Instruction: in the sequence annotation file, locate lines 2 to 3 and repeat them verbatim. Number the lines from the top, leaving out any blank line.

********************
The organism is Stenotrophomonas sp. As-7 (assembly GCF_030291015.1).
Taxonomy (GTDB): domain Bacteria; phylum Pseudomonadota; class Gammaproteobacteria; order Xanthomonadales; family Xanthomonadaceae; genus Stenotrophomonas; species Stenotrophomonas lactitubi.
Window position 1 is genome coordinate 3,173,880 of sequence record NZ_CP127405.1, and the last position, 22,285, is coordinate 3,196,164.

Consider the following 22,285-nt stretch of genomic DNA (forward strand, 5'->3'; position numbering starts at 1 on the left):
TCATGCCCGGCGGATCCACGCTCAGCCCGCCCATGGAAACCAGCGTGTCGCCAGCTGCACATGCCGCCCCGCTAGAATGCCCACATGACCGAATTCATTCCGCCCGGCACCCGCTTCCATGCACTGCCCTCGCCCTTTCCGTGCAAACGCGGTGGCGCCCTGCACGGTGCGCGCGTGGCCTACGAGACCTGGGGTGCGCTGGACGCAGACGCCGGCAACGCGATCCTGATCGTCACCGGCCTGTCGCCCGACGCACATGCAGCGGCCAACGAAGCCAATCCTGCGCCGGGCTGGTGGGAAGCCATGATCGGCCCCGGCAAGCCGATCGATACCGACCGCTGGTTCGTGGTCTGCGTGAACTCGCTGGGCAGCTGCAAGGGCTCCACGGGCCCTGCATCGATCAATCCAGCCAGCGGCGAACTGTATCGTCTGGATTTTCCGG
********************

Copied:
Taxonomy (GTDB): domain Bacteria; phylum Pseudomonadota; class Gammaproteobacteria; order Xanthomonadales; family Xanthomonadaceae; genus Stenotrophomonas; species Stenotrophomonas lactitubi.
Window position 1 is genome coordinate 3,173,880 of sequence record NZ_CP127405.1, and the last position, 22,285, is coordinate 3,196,164.